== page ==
Turf wars and user-generated content

The New York Times has a feature by Elissa Gootman about American parents who encourage their children’s writing by self-publishing their books. She quotes a dismissive comment by Tom Robbins, a novelist of whom I had never heard but who, according to this profile, writes 500 words a day longhand:

“What’s next?” asked the novelist Tom Robbins. “Kiddie architects, juvenile dentists, 11-year-old rocket scientists? Any parent who thinks that the crafting of engrossing, meaningful, publishable fiction requires less talent and experience than designing a house, extracting a wisdom tooth, or supervising a lunar probe is, frankly, delusional.”

Writing in the Guardian, Dan Gillmor is (rightly) having none of this:

Robbins’ annoyance was a classic of the genre and clever in its framing, but not terribly original as an idea. For years we’ve been treated to curmudgeon-isms from a variety of professionals who betray fear and/or contempt when the hoi polloi finds a way across the moats and into their castles. In a field to which I pay close attention – what has become known in the past decade as citizen journalism – angst from employed journalists has never fully abated. A few media organisations, including this newspaper, have embraced the long-obvious reality that the former audience can and should be integral to the journalism process. Some others have concluded that they can get their audiences to do some of the work for no compensation beyond a pat on the head; this is shabby but, sadly, in wide practice. And many others still fear, or even loathe, the very idea that the hallowed newsroom pros’ authority has been challenged at all.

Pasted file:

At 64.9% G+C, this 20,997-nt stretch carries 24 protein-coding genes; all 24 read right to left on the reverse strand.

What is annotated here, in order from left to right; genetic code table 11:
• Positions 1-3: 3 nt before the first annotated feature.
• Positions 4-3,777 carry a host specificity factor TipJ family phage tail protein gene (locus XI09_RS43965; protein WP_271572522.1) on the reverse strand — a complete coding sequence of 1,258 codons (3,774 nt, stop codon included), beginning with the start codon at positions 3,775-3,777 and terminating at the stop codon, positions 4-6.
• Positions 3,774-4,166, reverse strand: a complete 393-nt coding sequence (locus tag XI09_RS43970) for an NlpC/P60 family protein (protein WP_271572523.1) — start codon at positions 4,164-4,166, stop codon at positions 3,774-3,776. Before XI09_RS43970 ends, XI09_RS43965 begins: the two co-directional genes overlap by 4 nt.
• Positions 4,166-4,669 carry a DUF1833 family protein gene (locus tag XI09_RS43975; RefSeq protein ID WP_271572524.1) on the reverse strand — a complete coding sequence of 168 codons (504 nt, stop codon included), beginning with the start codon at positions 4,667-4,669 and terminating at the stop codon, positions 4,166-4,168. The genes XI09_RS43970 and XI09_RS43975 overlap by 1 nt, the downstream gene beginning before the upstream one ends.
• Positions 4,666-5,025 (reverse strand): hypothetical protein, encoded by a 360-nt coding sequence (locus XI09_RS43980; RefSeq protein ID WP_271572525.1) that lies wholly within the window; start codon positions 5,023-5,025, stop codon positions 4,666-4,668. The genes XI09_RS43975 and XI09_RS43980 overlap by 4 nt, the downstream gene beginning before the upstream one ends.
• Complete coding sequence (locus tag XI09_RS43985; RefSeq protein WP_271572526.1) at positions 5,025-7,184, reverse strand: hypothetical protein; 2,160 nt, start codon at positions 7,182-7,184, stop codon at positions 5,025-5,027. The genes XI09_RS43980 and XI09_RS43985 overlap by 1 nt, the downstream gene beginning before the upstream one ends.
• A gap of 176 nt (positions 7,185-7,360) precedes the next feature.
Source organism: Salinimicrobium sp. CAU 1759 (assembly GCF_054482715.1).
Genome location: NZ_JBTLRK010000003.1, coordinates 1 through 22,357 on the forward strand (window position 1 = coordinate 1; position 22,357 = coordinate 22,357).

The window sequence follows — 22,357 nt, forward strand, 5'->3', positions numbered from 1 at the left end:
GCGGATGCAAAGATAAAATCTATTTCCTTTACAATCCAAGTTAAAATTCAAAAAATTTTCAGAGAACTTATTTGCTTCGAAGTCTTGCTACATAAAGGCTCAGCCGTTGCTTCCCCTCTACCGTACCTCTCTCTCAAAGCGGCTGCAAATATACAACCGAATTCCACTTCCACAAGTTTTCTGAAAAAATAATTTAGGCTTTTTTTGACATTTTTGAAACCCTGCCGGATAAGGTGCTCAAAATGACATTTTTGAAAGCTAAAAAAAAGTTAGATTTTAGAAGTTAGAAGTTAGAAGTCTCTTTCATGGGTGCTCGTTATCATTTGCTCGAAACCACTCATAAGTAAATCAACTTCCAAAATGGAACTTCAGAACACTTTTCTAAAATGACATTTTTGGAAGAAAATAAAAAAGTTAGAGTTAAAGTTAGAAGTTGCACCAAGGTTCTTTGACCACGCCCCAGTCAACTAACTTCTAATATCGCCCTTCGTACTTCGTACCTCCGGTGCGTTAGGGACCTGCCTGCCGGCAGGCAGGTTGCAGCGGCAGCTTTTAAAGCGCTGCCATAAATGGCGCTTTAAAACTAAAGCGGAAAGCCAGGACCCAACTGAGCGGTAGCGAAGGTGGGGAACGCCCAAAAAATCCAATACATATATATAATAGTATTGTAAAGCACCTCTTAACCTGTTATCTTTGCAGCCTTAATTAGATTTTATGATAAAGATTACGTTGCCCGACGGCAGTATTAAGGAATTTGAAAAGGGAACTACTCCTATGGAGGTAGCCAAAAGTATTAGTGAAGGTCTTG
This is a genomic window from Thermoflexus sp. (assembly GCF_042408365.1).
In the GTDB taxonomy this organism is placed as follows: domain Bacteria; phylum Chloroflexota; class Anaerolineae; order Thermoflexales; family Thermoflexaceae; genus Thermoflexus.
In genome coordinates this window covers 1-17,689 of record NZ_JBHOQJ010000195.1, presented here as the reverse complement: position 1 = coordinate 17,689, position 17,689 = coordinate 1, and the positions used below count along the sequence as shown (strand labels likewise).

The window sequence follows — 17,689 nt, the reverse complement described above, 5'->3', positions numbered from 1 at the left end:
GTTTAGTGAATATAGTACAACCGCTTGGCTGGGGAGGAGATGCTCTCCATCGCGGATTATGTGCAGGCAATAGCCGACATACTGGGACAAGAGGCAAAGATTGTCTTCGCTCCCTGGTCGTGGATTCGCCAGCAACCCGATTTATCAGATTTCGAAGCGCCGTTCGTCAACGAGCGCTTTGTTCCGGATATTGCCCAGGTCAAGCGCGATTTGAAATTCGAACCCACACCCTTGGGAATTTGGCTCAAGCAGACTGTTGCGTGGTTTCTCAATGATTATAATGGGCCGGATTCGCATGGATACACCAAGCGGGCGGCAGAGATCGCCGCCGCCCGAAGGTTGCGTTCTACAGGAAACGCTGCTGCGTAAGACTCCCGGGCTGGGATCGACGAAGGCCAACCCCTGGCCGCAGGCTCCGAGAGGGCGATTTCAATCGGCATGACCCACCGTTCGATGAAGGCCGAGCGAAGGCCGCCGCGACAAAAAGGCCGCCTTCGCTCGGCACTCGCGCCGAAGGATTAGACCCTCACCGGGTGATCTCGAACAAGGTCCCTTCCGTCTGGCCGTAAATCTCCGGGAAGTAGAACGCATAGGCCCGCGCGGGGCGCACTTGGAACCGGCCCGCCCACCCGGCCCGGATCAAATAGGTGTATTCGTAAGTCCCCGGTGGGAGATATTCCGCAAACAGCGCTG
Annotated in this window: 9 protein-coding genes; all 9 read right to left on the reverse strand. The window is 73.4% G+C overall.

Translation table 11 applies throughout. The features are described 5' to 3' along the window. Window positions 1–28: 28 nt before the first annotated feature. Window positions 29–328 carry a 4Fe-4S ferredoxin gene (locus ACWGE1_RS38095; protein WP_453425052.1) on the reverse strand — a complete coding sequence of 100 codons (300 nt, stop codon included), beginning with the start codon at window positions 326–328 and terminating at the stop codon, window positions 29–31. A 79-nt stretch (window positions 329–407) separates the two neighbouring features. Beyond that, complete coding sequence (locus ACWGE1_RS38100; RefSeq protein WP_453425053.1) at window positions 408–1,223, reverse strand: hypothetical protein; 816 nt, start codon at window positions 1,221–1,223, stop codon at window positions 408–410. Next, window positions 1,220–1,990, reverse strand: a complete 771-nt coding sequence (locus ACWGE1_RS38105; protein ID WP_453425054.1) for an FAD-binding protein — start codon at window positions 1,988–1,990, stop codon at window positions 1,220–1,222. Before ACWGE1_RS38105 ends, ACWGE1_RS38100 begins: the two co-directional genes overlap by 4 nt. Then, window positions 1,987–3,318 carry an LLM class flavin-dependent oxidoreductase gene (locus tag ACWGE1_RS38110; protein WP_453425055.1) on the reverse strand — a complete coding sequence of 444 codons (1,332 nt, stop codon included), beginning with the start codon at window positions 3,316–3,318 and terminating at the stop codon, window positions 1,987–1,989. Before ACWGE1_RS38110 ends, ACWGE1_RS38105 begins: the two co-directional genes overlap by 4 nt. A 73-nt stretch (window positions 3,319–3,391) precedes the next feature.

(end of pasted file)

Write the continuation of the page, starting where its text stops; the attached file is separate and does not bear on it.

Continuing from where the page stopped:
The term “citizen journalism” has led to all kinds of clever analogies, on which Robbins builds in his Times quote. One of my favourites is “citizen surgeon”, which I first heard many years ago. Of course, I don’t want anyone but a certified surgeon cutting into me if required. But humans have done all manner of “citizen medicine” through the aeons. When my mother sterilised a pin in a flame and poked around my finger to remove a splinter many decades ago, she was not performing surgery, but it was medical care.

In today’s world of democratised technology, average people are playing roles they never dreamed of in the past. That is why we have legions of citizen astronomers, among armies of citizen scientists in a variety of disciplines, making discoveries every week. The need for well-trained scientists has not diminished, but the rest of us are contributing in new and immensely valuable ways.

Spot on.

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